Human Rights Monthly Assessment: March 2008
|Publisher||UN Mission in Democratic Republic of Congo (MONUC)|
|Publication Date||13 May 2008|
|Cite as||UN Mission in Democratic Republic of Congo (MONUC), Human Rights Monthly Assessment: March 2008, 13 May 2008, available at: http://www.refworld.org/docid/4832ab282.html [accessed 31 May 2016]|
Human Rights Division / MONUC
14 may. 08 - 17.50h
The UN Human Rights Council decides not to renew the mandate of the Independent Expert on the human rights situation in the DRC;
During a meeting of the Council of Ministers held in Matadi, Bas-Congo Province, the Government imposed a ban on Bundu Dia Kongo (BDK);
The UN Security Council has demanded that all the Rwandan armed groups, operating in the eastern DRC lay down their arms, and present themselves without any further delay or preconditions to Congolese authorities and MONUC for their disarmament, demobilization, repatriation, resettlement and reintegration (DDRRR).
Attacks, threats and arrests of journalists and human rights defenders increased during the month in review;
In North and South Kivu, UNHRO opens investigations into allegations that between 1 and 12 March 2008, thirteen (13) civilians were allegedly arbitrarily executed by elements of the PARECO armed group;
The UNHRO has observed serious violations of fair trial standards in the Serge Maheshe appeal trial in Bukavu, South-Kivu;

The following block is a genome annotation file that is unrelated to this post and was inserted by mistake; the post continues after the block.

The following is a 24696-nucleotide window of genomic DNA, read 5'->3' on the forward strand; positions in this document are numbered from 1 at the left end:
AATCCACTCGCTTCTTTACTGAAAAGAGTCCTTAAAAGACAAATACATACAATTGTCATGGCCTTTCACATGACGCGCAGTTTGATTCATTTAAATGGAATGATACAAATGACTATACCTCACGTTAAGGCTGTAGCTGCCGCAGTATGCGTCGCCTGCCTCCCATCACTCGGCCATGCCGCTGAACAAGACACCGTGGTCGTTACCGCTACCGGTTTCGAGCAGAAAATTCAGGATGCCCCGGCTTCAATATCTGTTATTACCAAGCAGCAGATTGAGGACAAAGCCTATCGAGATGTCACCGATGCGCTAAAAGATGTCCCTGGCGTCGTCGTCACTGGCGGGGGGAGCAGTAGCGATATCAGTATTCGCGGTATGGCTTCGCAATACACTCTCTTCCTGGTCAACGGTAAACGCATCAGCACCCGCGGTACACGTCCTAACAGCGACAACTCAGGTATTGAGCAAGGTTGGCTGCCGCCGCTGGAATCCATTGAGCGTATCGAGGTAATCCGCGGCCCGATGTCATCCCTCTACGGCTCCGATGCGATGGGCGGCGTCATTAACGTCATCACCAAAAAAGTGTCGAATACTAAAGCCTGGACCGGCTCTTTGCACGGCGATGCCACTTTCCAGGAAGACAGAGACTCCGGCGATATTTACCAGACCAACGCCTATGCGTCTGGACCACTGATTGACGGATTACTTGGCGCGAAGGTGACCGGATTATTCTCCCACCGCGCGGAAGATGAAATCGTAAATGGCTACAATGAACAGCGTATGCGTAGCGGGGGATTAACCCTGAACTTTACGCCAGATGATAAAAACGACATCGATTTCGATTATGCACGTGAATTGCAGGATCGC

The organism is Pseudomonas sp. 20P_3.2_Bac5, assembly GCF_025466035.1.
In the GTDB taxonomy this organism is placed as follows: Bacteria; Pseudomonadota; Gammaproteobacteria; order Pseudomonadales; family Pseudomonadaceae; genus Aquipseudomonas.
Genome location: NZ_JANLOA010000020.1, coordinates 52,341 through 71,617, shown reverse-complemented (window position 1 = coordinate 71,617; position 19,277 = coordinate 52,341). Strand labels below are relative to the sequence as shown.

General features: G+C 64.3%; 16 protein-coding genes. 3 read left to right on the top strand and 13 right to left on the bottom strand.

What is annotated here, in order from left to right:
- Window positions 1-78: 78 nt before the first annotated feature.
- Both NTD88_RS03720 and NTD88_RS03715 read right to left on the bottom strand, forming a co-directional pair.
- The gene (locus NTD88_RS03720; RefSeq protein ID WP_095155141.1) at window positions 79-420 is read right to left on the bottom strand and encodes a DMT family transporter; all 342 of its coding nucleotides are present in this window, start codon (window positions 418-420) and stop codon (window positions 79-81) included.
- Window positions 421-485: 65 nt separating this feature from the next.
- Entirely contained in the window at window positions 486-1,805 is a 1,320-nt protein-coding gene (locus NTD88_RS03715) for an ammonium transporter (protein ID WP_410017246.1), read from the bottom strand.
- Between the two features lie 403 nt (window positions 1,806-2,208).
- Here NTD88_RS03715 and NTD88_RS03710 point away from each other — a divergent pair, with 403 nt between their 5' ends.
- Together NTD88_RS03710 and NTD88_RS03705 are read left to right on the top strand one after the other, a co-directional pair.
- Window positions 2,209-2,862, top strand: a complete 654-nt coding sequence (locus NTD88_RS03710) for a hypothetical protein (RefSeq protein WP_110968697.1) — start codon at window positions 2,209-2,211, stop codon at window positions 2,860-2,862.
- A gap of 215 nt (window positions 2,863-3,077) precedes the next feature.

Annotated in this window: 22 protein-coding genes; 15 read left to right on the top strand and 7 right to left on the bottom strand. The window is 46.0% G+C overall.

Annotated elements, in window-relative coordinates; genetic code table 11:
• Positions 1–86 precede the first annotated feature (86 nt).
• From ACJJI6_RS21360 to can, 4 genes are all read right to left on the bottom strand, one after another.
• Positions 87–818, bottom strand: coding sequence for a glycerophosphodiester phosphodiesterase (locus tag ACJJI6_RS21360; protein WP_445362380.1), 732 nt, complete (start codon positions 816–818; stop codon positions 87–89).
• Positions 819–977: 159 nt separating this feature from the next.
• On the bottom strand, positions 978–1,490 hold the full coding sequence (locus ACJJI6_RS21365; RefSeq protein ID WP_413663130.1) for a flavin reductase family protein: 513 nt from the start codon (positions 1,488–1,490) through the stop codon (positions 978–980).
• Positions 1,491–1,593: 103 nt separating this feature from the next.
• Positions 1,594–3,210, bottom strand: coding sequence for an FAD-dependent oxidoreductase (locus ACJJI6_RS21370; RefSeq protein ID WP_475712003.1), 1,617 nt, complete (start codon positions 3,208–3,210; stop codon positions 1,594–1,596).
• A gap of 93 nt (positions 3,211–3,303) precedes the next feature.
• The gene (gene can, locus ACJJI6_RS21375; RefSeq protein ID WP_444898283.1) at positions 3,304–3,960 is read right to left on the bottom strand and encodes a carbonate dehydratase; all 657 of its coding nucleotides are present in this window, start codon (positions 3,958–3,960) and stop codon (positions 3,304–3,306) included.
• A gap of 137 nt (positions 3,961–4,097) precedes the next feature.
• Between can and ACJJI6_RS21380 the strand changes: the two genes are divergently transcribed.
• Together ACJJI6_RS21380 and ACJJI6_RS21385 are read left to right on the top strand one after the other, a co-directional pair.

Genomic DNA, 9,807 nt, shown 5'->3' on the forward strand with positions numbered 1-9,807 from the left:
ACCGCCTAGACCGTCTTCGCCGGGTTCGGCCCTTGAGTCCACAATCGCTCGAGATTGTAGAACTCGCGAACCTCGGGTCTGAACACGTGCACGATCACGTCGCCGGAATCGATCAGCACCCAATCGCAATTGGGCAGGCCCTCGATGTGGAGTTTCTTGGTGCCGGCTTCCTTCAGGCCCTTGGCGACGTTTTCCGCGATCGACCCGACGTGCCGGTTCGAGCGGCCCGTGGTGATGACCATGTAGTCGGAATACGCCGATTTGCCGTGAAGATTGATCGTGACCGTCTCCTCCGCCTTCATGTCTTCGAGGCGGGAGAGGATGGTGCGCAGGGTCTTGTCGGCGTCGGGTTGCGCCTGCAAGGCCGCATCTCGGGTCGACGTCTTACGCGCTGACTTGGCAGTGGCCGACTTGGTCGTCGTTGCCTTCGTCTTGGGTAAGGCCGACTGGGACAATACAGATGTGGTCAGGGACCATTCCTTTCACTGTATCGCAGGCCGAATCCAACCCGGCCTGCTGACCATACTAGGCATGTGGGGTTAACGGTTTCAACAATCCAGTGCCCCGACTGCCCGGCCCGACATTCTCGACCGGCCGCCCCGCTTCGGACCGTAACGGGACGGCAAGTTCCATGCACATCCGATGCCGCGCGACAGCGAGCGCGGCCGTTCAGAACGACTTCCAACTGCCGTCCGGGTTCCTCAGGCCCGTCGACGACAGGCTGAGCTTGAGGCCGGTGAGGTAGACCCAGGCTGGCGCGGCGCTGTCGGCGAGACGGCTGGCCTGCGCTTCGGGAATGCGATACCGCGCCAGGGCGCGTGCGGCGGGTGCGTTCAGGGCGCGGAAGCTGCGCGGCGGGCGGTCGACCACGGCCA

Three police officers and five FARDC soldiers were sentenced to 20 and 10 and 5 years' imprisonment respectively for rape;
Law enforcement personnel and judicial officials have continued to engage in out-of-court settlement of sexual violence cases despite very clear provisions of the new laws on sexual violence;
Eighty (80) inmates escaped from the prisons and detention centres across the country in March 2008.
I- Political, Social and Security Developments
1. The period under review was marked by major political, social and security recommendations, resolutions and decisions taken by the Government of the DRC, the National Assembly and the UN Security Council. On 20 March 2008, President Kabila presided over a meeting of the Council of Ministers in Matadi, Provincial capital of Bas-Congo.
Among the several decisions taken by the Government figured that of the withdrawal of the authorization that had been granted to the politico-religious movement Bundu Dia Kongo (BDK) to function as a cultural and non-profit organization. The Government used the opportunity to address pressing issues affecting the Bas-Congo Province, including lack of proper communication and transportation infrastructures, inadequate water and electricity supply and unemployment, particularly among the youth.